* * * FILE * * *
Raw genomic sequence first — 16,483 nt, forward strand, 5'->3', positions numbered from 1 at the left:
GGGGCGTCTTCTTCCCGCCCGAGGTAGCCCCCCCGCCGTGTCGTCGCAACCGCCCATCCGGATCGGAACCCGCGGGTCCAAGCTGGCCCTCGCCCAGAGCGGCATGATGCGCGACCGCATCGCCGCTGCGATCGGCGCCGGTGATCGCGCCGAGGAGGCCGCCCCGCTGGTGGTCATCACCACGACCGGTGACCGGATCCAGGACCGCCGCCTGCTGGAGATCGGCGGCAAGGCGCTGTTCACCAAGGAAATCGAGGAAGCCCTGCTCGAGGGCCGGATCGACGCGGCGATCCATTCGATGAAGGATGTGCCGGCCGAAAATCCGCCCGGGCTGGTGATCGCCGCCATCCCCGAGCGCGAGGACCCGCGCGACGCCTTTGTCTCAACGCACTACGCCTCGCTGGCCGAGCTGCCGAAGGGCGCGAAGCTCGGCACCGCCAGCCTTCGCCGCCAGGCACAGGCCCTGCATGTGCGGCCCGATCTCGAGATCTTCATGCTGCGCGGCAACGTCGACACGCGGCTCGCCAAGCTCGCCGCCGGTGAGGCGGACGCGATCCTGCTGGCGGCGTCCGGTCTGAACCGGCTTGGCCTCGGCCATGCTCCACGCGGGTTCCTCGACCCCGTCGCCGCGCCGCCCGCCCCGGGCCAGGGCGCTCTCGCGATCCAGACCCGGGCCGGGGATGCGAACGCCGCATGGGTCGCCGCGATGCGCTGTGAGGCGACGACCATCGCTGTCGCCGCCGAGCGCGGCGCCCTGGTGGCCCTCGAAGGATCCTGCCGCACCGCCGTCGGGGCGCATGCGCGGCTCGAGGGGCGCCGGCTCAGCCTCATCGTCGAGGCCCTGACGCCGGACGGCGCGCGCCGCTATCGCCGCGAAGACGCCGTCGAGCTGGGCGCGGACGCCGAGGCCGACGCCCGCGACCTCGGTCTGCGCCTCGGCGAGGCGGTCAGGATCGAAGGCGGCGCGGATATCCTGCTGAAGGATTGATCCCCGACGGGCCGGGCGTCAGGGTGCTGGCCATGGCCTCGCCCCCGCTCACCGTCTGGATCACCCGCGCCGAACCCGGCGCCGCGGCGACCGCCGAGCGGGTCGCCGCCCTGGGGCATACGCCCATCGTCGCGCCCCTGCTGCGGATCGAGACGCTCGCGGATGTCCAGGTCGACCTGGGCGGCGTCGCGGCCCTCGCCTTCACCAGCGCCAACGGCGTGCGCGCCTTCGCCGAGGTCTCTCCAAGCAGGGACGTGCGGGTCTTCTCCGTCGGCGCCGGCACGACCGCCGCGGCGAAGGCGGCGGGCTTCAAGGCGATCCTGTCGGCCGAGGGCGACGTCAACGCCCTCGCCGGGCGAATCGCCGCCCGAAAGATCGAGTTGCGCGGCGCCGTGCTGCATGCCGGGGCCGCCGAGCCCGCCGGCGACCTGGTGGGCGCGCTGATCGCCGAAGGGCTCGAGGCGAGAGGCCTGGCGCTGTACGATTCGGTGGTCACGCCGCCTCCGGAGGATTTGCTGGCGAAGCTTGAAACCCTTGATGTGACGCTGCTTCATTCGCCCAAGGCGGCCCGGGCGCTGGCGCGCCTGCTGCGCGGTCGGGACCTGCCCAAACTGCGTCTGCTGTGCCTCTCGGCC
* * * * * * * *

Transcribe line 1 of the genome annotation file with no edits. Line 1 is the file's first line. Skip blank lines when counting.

Raw genomic sequence first — 16,483 nt, forward strand, 5'->3', positions numbered from 1 at the left: